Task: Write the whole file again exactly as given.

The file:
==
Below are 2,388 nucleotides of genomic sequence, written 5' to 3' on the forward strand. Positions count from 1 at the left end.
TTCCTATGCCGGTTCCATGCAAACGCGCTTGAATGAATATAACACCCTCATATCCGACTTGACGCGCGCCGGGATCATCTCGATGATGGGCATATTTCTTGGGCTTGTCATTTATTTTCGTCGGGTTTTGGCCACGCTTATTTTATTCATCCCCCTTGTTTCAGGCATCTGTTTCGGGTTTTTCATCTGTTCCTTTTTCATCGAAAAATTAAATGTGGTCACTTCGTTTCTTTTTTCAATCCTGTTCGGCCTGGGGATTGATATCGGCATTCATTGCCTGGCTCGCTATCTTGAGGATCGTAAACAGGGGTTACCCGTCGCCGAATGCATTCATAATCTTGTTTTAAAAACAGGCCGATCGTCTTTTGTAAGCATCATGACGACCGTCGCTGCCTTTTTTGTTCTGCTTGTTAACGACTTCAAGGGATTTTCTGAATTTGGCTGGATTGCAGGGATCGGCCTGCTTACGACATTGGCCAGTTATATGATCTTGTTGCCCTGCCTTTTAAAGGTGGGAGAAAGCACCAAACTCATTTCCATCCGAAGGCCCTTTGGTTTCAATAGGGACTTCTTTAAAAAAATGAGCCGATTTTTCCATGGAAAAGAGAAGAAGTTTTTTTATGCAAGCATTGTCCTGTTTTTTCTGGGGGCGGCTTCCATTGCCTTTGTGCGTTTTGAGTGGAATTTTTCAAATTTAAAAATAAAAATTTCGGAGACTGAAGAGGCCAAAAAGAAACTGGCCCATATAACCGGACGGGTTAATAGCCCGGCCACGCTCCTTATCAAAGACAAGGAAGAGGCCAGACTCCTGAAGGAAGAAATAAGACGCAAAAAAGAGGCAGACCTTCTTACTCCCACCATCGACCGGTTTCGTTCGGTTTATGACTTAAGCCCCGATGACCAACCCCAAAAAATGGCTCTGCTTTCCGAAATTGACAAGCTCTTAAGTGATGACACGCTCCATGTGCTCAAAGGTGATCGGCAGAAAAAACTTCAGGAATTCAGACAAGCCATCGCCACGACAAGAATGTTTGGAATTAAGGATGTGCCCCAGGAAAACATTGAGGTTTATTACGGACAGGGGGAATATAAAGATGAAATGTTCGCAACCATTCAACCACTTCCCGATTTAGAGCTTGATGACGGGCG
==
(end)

Below are 2,388 nucleotides of genomic sequence, written 5' to 3' on the forward strand. Positions count from 1 at the left end.
TTCCTATGCCGGTTCCATGCAAACGCGCTTGAATGAATATAACACCCTCATATCCGACTTGACGCGCGCCGGGATCATCTCGATGATGGGCATATTTCTTGGGCTTGTCATTTATTTTCGTCGGGTTTTGGCCACGCTTATTTTATTCATCCCCCTTGTTTCAGGCATCTGTTTCGGGTTTTTCATCTGTTCCTTTTTCATCGAAAAATTAAATGTGGTCACTTCGTTTCTTTTTTCAATCCTGTTCGGCCTGGGGATTGATATCGGCATTCATTGCCTGGCTCGCTATCTTGAGGATCGTAAACAGGGGTTACCCGTCGCCGAATGCATTCATAATCTTGTTTTAAAAACAGGCCGATCGTCTTTTGTAAGCATCATGACGACCGTCGCTGCCTTTTTTGTTCTGCTTGTTAACGACTTCAAGGGATTTTCTGAATTTGGCTGGATTGCAGGGATCGGCCTGCTTACGACATTGGCCAGTTATATGATCTTGTTGCCCTGCCTTTTAAAGGTGGGAGAAAGCACCAAACTCATTTCCATCCGAAGGCCCTTTGGTTTCAATAGGGACTTCTTTAAAAAAATGAGCCGATTTTTCCATGGAAAAGAGAAGAAGTTTTTTTATGCAAGCATTGTCCTGTTTTTTCTGGGGGCGGCTTCCATTGCCTTTGTGCGTTTTGAGTGGAATTTTTCAAATTTAAAAATAAAAATTTCGGAGACTGAAGAGGCCAAAAAGAAACTGGCCCATATAACCGGACGGGTTAATAGCCCGGCCACGCTCCTTATCAAAGACAAGGAAGAGGCCAGACTCCTGAAGGAAGAAATAAGACGCAAAAAAGAGGCAGACCTTCTTACTCCCACCATCGACCGGTTTCGTTCGGTTTATGACTTAAGCCCCGATGACCAACCCCAAAAAATGGCTCTGCTTTCCGAAATTGACAAGCTCTTAAGTGATGACACGCTCCATGTGCTCAAAGGTGATCGGCAGAAAAAACTTCAGGAATTCAGACAAGCCATCGCCACGACAAGAATGTTTGGAATTAAGGATGTGCCCCAGGAAAACATTGAGGTTTATTACGGACAGGGGGAATATAAAGATGAAATGTTCGCAACCATTCAACCACTTCCCGATTTAGAGCTTGATGACGGGCG